is the Maurice P. During ’22 Professor of Demographic Studies, professor of sociology and public public affairs, and director of the Office of Population Research at Princeton University. She is also president of the Population Association of America for 2002. Her recent books include The Color of Opportunity (coauthor) and Youth in Cities (co-editor). She also coauthored The Hispanic Population of the United States and co-edited Divided Opportunities and Hispanics in the U.S. Economy. She is currently directing a major research project to evaluate the consequences of the Texas Top 10% Law, which guarantees admission to a public state university to all seniors who graduate in the top 10% of their high school class.
Ms. Tienda, who earned her Ph.D. from the University of Texas at Austin, is a member of the American Academy of Arts and Sciences and a Fellow of the American Association for the Advancement of Science. She has served on panels and boards for the National Academy of Sciences, the National Science Foundation, and the National Institutes of Health. She has held Guggenheim and Sackler fellowships, and currently serves on the boards of the Carnegie Corporation of New York, the W.T. Grant Foundation, and the Jacobs Foundation of Switzerland. Her teaching appointments include the University of Chicago, where she served as department chair, Stanford University (visiting), and the University of Wisconsin at Madison.
is CEO of the Washington Economics Group Inc., which provides strategic consulting services for corporations and institutions based in the Americas. He is also chairman of Florida’s Governor’s Council of Economic Advisors and a member of the Board of Directors of Enterprise Florida – the state’s principal public/private economic development organization.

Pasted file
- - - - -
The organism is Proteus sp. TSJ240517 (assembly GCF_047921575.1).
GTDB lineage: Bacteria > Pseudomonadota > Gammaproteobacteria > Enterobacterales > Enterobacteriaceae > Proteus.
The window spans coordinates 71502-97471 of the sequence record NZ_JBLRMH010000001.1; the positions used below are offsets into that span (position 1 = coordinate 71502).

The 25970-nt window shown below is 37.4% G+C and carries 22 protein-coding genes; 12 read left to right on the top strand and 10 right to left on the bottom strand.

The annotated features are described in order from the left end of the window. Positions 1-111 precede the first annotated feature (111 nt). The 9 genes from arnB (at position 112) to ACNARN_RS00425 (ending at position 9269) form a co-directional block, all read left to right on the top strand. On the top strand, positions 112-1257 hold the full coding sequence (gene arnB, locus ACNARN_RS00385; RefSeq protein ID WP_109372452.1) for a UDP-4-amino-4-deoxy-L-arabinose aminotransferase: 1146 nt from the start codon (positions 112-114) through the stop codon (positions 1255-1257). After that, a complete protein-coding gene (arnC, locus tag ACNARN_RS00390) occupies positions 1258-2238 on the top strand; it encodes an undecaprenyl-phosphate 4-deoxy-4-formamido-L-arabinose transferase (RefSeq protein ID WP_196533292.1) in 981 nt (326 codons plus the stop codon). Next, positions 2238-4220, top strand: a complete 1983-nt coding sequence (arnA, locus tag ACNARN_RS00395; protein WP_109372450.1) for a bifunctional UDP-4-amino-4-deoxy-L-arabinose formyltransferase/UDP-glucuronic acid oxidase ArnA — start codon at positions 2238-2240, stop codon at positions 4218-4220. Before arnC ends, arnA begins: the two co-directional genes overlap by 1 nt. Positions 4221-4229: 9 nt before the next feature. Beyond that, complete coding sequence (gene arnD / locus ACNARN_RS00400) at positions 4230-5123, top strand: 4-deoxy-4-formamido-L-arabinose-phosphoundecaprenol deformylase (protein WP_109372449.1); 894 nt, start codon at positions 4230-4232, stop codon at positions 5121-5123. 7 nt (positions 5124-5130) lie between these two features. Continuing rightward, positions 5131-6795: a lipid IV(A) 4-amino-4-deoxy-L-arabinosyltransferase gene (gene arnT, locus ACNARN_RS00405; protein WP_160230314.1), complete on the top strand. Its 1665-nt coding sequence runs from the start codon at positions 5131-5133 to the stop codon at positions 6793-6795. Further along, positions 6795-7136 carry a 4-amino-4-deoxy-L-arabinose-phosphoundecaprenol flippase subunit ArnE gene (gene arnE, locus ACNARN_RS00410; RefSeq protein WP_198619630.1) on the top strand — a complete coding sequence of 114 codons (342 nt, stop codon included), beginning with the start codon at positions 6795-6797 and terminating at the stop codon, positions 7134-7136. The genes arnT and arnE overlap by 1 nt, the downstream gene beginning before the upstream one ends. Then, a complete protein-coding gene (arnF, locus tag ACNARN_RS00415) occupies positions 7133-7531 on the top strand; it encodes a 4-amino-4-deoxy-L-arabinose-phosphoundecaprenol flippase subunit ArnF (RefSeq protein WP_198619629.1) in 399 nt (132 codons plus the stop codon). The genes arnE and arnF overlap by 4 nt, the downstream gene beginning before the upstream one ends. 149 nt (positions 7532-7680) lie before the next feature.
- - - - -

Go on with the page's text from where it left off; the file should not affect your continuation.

From 1989 to 1993, Mr. Villamil was U.S. Undersecretary of Commerce for Economic Affairs under President George H. Bush. More recently, he was a member of President George W. Bush’s Transition Advisory Committee on U.S. commercial and trade policies and served as director of Florida’s Office of Tourism, Trade, and Economic Development. Previously, he was Chief Economist and Special Advisor to the Secretary for the U.S. Commerce Department as well as senior vice-president and chief economist for Southeast Bank N.A. (acquired by First Union Bank). He received an M.A. in economics from Louisiana State University and an honorary Doctor of Science degree in economics from Florida International University. He has been a member of Time magazine’s Board of Economists and is author of numerous articles on Latin
American trade, the U.S. economy, and finance.